Aston Martin warns it may have to axe a third of workers

Honda also looks to cut back on staffing levels

The pain in the motor industry showed little sign of abating yesterday, with Aston Martin warning it could have to cut up to a third of its workforce and Honda launching a voluntary headcount reduction plan.

Aston Martin, the luxury car maker famous for being James Bond's favourite, said some 300 permanent staff and a similar number of temp-orary workers are facing redundancy because of the impact of the global economic downturn on the comp-any's sales.

Ulrich Bez, the chief executive, said: "Like other premium car brands, Aston Martin has been forced to take action to respond to the unprecedented downturn in the global economy. These are regrettable but necessary measures in the extraordinary market conditions we all now face."

Aston Martin sold 110 cars in the UK in October, 54 less than the year before, and annual sales are forecast to be down 800. Last week, the company announced that its plant at Gaydon in Warwickshire would stay closed until 19 January, doubling the original two-week shutdown. Honda, which has also put in place measures to reduce its output, is also looking for ways to cut staff numbers. Yesterday, it launched a three-tier scheme including an "associate release package" offering a lump sum for people who resign and a sabbatical programme for extended leave on half-pay. "We are not making people redundant," a spokesman for Honda said. "The idea is to try to reduce numbers on a voluntary basis but we have no fixed number in mind."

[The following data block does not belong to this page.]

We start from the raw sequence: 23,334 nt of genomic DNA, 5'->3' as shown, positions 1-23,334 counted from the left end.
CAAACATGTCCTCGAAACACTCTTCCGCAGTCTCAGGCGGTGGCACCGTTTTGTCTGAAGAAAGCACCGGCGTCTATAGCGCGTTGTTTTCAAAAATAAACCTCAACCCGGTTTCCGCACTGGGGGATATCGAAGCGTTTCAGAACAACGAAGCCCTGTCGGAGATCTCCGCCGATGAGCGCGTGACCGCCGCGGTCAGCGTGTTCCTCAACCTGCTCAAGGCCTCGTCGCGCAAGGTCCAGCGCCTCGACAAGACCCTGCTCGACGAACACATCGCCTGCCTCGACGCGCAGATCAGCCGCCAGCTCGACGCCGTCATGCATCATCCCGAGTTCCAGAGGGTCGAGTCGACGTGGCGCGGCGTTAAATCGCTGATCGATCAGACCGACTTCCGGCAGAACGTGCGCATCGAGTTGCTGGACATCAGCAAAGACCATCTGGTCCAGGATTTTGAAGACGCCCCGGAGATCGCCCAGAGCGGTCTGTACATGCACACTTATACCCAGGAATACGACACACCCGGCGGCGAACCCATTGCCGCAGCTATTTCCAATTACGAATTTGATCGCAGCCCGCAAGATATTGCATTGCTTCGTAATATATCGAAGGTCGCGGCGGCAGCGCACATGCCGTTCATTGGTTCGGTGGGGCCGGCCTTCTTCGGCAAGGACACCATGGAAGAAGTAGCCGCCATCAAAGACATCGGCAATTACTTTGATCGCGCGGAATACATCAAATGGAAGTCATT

The combination of slowing consumer spending and reduced credit liquidity is causing problems for car makers across the world. Aston Martin's production cuts joined a growing list of companies forced to take similar measures, including Nissan, Honda, BMW, Mini and Bentley. The number of jobs being lost is also growing, and last week, just as 850 agency workers were being laid off by Jaguar Land Rover, representatives from 17 major UK manufacturers were in talks with Lord Mandelson, the Business Secretary, about emergency measures to bail out the beleaguered sector.

Paul Everitt, the chief executive of the Society of Motor Manufacturers and Traders, which brokered last week's meeting and will be central to further discussions with the Government, said the news from Aston Martin and Honda was further evidence that time is running out.

"These announcements underline how exceptional the current circumstances are and how speedily the effects are being played out," Mr Everitt said. "The sooner we begin working out both how to support legitimate companies facing short-term problems and how to ensure we protect the industrial capability for the long term, the better. We can come up with fantastic policies and funding but if it is so far into next year that the damage is already done, then it does not help much."

Car manufacturers' problems are not restricted to the UK. The Japanese giants Toyota, Mazda and Nissan have all announced production cuts and redundancies. In the US, Ford, Chrysler and General Motors have to produce a viable recovery plan this week to merit the mooted $25bn (£16bn) rescue plan from Congress.

Ford also announced yesterday that it is considering its options regarding its Volvo subsidiary, and may even sell the loss-making Swedish marque.

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